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Sir Charles Murray, of Ratcliff, too, I have not any captaine more
His sisters sonne was hee;
Of such account as hee.”
Sir David Lamb, so well esteem'd,
Like tydings to King Henry came,
Yet saved cold not bee.
Within as short a space,
And the Lord Maxwell in like case That Percy of Northumberland
Did with Erle Douglas dye :
Was slaine in Chevy-Chese :
Of twenty hundred Scottish speres,
“Now, God be with him," said our Scarce fifty-five did flye.
king, Of fifteen hundred Englishmen,
“ Sith it will noe better bee; Went home but fifty-three ;
I trust I have, within my realme, The rest were slaine in Chevy-Chase, Five hundred as good as hee : Under the greene woode tree.
Yett shall not Scotts, nor Scotland say, Next day did many widdowes come, But I will vengeance take : Their husbands to bewayle ;
I'll be revenged on them all, They washt their wounds in brinish For brave Erle Percyes sake.” teares,
This vow full well the king perform'd But all wold not prevayle.
After, at Humbledowne; Theyr bodyes bathed in purple gore, In one day, fifty knights were slayne, They bare with them away :
With lords of great renowne : They kist them dead a thousand times,
And of the rest, of small account, Ere they were cladd in clay.
Did many thousands dye : The newes was brought tu Eddenborrow, Thus endeth the hunting of Chevy-Chase,
Where Scottlands king did raigne, Made by the Erle Percy. That brave Erle Douglas suddenlye
God save our king, and bless this land Was with an arrow slaine :
With plentye, joy, and peace; “O, heavy newes,” King James did say, And grant henceforth, that foule debate “Scottland may witnesse bee,
'Twixt noblemen may cease.
The king sits in Dunfermline town,
Drinking the blude-red wine ; “O wharel will I get a skeely 2 skipper,
To sail this new ship o' mine!”O up and spake an eldern knight,
Sat at the king's right knee,-
“ Sir Patrick Spens is the best sailor,
That ever sail'd the sea."
Our king has written a braid letter,
And seal'd it with his hand,
And sent it to Sir Patrick Spens,
Was walking on the strand. “ To Noroway, to Noroway,
To Noroway o'er the faem; The king's daughter of Noroway,
'Tis thou maun bring her hame.”— The first word that Sir Patrick read,
Sae loud loud laughed he;
The neist 3 word that Sir Patrick read,
The tear blinded his e'e.
“O wha is this has done this deed,
And tauld the king o' me,
To send us out, at this time of the year,
To sail upon the sea ?
Be it wind, be it weet, be it hail, be it
Our ship must sail the faem;
The king's daughter of Noroway,
'Tis we must fetch her hame."
They hoysed their sails on Monenday
Wi' a' the speed they may;
They ha'e landed in Noroway,
Upon a Wodensday.
They hadna been a week, a week,
In Noroway, but twae,
When that the lords o’ Noroway
Began aloud to say-
“ Ye Scottishiten spend a' our king's
And a' our queenis fee.”-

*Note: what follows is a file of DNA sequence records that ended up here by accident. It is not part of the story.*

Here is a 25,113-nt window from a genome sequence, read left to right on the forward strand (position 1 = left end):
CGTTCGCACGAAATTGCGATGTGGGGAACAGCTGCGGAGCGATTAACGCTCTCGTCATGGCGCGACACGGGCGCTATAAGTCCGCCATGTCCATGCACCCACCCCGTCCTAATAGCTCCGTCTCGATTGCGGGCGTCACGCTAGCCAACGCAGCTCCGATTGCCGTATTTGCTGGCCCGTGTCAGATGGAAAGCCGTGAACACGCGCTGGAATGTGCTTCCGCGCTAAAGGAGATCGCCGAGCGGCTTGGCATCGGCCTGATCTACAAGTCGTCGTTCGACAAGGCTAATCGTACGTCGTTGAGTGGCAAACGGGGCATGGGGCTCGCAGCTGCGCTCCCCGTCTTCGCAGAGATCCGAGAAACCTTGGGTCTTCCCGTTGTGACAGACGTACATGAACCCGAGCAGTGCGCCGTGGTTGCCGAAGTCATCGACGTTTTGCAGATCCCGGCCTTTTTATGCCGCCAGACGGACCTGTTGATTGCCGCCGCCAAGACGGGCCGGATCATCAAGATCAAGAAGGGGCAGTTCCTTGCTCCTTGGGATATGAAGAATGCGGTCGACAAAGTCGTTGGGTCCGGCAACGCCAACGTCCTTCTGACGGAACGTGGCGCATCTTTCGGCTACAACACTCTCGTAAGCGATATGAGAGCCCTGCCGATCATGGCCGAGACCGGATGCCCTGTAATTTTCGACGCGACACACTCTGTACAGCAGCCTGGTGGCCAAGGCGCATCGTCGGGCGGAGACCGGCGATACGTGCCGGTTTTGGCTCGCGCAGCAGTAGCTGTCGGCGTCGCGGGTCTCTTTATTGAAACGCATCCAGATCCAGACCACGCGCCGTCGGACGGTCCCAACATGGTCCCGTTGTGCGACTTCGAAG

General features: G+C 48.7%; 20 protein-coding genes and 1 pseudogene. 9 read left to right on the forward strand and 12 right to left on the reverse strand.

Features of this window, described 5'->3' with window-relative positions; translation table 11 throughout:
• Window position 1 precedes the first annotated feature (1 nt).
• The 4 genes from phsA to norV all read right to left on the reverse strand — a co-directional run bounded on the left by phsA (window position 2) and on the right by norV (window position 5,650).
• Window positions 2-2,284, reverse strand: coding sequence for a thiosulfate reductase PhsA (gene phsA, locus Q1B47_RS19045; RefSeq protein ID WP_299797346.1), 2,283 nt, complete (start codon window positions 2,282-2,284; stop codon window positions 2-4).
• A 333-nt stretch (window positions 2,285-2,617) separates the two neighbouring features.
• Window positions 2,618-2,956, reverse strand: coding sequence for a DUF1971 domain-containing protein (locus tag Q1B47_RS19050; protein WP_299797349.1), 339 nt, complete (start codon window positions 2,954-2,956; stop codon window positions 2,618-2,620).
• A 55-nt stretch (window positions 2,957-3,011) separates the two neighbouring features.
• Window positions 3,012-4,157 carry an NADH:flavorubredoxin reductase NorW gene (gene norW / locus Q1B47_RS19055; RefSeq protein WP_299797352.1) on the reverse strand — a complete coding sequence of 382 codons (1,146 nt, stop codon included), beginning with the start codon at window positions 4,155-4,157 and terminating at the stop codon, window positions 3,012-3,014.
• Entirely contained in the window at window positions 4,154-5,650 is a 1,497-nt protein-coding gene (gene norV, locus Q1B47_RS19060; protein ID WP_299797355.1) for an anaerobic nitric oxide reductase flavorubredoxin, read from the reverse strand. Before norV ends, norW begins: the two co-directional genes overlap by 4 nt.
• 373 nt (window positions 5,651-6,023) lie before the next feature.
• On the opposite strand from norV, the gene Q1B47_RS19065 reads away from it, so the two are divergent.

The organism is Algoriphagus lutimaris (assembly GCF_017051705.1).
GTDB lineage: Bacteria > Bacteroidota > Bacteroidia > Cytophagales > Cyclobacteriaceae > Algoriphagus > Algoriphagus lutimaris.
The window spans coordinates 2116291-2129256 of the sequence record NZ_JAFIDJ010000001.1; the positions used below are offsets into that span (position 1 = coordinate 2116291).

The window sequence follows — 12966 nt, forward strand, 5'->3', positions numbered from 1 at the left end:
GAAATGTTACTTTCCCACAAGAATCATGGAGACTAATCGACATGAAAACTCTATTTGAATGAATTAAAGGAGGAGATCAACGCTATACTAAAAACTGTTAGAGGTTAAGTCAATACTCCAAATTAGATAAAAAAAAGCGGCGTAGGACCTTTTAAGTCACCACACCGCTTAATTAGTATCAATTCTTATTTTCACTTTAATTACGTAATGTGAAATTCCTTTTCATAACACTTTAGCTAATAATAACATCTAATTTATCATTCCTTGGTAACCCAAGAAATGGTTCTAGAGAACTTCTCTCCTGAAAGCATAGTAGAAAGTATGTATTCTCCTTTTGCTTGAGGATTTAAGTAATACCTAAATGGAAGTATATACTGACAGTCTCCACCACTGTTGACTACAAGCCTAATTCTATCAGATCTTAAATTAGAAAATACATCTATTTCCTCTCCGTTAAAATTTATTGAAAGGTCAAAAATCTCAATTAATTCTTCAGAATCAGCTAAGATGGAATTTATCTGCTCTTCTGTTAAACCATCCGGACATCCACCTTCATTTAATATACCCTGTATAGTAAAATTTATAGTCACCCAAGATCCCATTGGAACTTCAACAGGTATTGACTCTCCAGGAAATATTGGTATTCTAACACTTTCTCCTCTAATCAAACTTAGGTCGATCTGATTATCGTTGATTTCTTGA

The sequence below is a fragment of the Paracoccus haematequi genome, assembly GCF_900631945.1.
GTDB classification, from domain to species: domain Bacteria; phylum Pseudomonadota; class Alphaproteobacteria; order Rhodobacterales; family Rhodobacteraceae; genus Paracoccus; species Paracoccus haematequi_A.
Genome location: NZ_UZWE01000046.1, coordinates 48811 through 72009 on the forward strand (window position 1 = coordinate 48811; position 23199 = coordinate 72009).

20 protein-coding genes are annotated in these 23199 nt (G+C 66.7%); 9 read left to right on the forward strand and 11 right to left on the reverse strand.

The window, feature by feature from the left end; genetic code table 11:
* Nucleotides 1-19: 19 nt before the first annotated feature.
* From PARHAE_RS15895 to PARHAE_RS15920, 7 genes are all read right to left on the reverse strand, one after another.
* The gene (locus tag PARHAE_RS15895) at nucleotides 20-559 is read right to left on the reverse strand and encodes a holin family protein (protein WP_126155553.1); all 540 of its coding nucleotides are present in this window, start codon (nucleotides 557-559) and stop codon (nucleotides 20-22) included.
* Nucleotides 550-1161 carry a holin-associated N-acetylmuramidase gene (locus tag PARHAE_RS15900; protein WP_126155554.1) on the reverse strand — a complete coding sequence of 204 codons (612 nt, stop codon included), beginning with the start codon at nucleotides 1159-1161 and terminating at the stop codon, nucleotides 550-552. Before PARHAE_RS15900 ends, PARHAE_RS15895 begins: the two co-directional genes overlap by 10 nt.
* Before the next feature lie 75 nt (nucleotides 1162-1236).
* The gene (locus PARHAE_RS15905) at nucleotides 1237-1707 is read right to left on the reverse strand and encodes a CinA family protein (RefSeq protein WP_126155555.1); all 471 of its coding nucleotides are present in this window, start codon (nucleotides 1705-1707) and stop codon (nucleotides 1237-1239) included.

“ Ye lie, ye lie, ye liars loud !
Fu' loud I hear ye lie;
For I ha'e brought as much white nionie,
As gane my men and me,
And I ha'e brought a half-fout of gude
Out o'er the sea wi' me.
Make ready, make ready, my merry
Our gude ship sails the morn.”—
“ Now, ever alake, my master dear,
I fear a deadly storm !
I saw the new moon, late yestreen,
Wi’ the auld moon in her arm;
And, if we gang to sea, master,
I fear we'll come to harm.”
They hadna sail'd a league, a league,
A league but barely three,
When the lift grew dark, and the wind
And gurly grew the sea.
The ankers brak, and the topmasts lap,
It was sic a deadly storm ;
And the waves cam o'er the broken ship,
Till a' her sides were torn.
“O where will I get a gude sailor,
To take my helm in hand,
Til I get up to the tall top-mast,
To see if I can spy land ?" “O here am I, a sailor gude,
To take the helm in hand,
Till you go up to the tall top-mast;
But I fear you'll ne'er spy land.”-
He hadna gane a step, a step,
A step but barely ane,
When a boult flew out of our goodly ship,
And the salt sea it came in.
“Gae, fetch a web o' the silken claith,
Another o' the twine,
And wap them into our ship's side,
And let nae the sea come in."
They fetch'd a web o' the silken claith,
Another o' the twine,
And they wapp'd them round that gude
But still the sea came in,
O laith, laith, were our gude Scots lords
To weet 5 their cork-heel'd shoon ! 6
But lang or: a' the play was play'd,
They wat their hats aboon.8
And mony was the feather bed,
That floated on the faem ;
And mony was the gude lord's son,
That never mair cam hame.
The ladyes wrang their fingers white,
The maidens tore their hair,
A' for the sake of their true loves,-
For them they'll see nae mair.
O lang, lang, may the ladyes sit,
Wi' their fans into their hand,
Before they see Sir Patrick Spens
Come sailing to the strand !
And lang, lang, may the maidens sit,
With their goud kaims 9 in their
A' waiting for their ain dear loves !
Por them they'll see nae mair.
Half owre, half owre to Aberdour,
'Tis fifty fathoms deep,
And there lies gude Sir Patrick Spens,
Wi' the Scots lords at his feet!
35. The Two Corbies. There were two corbies sat on a tree His hound is to the hunting gane, Large and black as black might be ; His hawk to fetch the wild fowl hame, And one the other gan say,
His lady's away with another mate, Where shall we go and dine to-day? So we shall make our dinner sweet; Shall we go dine by the wild salt sea ? Our dinner's sure, our feasting free, Shall we go dine 'neath the greenwood Come, and dine by the greenwood tree. tree?
Ye shall sit on his white hause-bane, As I sat on the deep sea sand,